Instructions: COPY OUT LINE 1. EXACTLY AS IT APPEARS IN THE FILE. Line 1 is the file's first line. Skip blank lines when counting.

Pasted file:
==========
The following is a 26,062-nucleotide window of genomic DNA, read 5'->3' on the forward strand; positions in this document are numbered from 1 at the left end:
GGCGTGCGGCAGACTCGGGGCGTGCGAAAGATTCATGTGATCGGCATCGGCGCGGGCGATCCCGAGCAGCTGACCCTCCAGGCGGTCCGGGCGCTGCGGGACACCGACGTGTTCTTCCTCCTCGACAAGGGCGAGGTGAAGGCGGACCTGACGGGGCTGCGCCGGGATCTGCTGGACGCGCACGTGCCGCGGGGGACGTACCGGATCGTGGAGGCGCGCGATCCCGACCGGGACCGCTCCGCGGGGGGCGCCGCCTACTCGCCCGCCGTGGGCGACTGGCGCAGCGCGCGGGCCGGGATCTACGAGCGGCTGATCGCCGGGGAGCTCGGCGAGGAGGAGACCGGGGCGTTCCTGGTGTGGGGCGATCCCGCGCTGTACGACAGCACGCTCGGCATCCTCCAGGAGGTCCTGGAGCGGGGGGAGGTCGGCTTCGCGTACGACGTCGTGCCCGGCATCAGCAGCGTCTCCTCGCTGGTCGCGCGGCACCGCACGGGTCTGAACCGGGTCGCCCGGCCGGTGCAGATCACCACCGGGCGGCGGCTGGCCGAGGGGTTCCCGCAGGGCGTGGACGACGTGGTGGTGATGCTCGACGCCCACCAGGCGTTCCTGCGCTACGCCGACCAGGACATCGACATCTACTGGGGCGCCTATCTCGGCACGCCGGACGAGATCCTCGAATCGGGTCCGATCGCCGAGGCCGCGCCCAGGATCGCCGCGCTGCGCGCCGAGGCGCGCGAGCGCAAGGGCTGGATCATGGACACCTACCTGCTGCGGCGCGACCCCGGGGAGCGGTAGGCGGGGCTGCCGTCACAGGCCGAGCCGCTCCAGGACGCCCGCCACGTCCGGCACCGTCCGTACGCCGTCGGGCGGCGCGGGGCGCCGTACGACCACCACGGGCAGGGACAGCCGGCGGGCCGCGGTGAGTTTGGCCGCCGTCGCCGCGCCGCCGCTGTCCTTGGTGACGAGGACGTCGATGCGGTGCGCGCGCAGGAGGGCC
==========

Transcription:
The following is a 26,062-nucleotide window of genomic DNA, read 5'->3' on the forward strand; positions in this document are numbered from 1 at the left end: